"You have MS. You're in denial. Get over it. We've got an excellent MS rehab facility here (75 miles from your home), go see them. Just to make you feel like we did something, we'll run some baseline blood tests and check for infection...but...you're in denial...you've got MS. So what if 1% have their first attack after 62...you're one of the lucky ones."

                Waste of time.....

                ...sigh...
                That is frustrating! Other than age, is there any other reason to think that it is not MS? Have you had a lumbar puncture done? While there are many false negatives (people who have negative results, but really do still have MS), it can sometimes still be helpful if the diagnosis isn't so clear cut.

                Does your symptom history fit MS? I assume they found lesions on your brain and/or spinal cord in the MRIs if they gave you a diagnosis. But it doesn't sound like a confident diagnosis when they tell you that it must be MS because they can't figure out what else it might be!

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                  #9
                  Originally posted by retto76 View Post
                  That is frustrating! Other than age, is there any other reason to think that it is not MS? Have you had a lumbar puncture done? While there are many false negatives (people who have negative results, but really do still have MS), it can sometimes still be helpful if the diagnosis isn't so clear cut.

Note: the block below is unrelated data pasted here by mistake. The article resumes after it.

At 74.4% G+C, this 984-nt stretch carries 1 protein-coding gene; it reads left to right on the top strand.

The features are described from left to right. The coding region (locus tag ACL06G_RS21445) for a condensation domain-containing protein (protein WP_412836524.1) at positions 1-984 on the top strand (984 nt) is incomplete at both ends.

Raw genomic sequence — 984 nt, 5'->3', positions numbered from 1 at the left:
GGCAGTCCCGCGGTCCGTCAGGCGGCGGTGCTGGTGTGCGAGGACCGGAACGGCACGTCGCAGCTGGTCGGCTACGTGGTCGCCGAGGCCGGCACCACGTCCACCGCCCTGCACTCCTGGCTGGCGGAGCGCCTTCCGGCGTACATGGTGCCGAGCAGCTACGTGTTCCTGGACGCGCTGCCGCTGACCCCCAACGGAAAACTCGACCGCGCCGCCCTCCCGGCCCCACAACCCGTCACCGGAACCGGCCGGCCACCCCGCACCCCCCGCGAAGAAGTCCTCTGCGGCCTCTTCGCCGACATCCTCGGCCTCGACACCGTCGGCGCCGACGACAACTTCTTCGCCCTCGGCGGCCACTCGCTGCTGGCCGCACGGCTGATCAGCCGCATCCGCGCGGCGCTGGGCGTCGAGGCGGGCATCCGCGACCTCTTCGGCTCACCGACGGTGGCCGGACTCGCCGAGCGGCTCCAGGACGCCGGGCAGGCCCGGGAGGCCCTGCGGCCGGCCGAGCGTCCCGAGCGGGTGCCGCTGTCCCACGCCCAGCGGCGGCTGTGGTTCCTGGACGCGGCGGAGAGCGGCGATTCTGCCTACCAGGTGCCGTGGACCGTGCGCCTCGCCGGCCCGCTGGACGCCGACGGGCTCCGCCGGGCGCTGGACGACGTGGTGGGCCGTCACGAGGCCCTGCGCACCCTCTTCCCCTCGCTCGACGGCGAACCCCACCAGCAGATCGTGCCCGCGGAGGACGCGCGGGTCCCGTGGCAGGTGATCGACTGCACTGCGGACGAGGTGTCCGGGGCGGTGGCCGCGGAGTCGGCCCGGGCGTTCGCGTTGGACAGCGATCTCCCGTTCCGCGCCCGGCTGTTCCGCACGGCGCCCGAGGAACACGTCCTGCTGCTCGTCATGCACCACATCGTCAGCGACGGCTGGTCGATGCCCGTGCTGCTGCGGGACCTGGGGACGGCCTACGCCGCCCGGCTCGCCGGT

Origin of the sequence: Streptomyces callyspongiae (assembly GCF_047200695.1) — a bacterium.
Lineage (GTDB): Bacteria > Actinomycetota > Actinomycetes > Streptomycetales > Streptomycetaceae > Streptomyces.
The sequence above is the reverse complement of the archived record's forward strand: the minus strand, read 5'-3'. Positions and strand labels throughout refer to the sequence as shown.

Does your symptom history fit MS? I assume they found lesions on your brain and/or spinal cord in the MRIs if they gave you a diagnosis. But it doesn't sound like a confident diagnosis when they tell you that it must be MS because they can't figure out what else it might be!
                  LP's done a year apart. 2009 here, 2010 at the Mayo. One done here (and sent to the Mayo for analysis was clear...one at Mayo show O-bands. MRIs done in Des Moines (open) and Mayo (sausage tube). Radiologist in Des Moines saw nothing...Mayo reported 3 possibly 5 areas "without acuity".

                  Last "attack" was Thursday night after I had gone to bed. Woke up about 2am...fever, and chills that caused so much spasitcity and shaking I thought I was have a seizure. After an hour or so, fell back to sleep and woke about 7 with mild fever, no chills. Did my circus act to get out of bed, but too weak to stand. Needed paramedics to move me into living room. I was walking (shuffling) again by 2-3pm. In and out of bed on my own Friday night.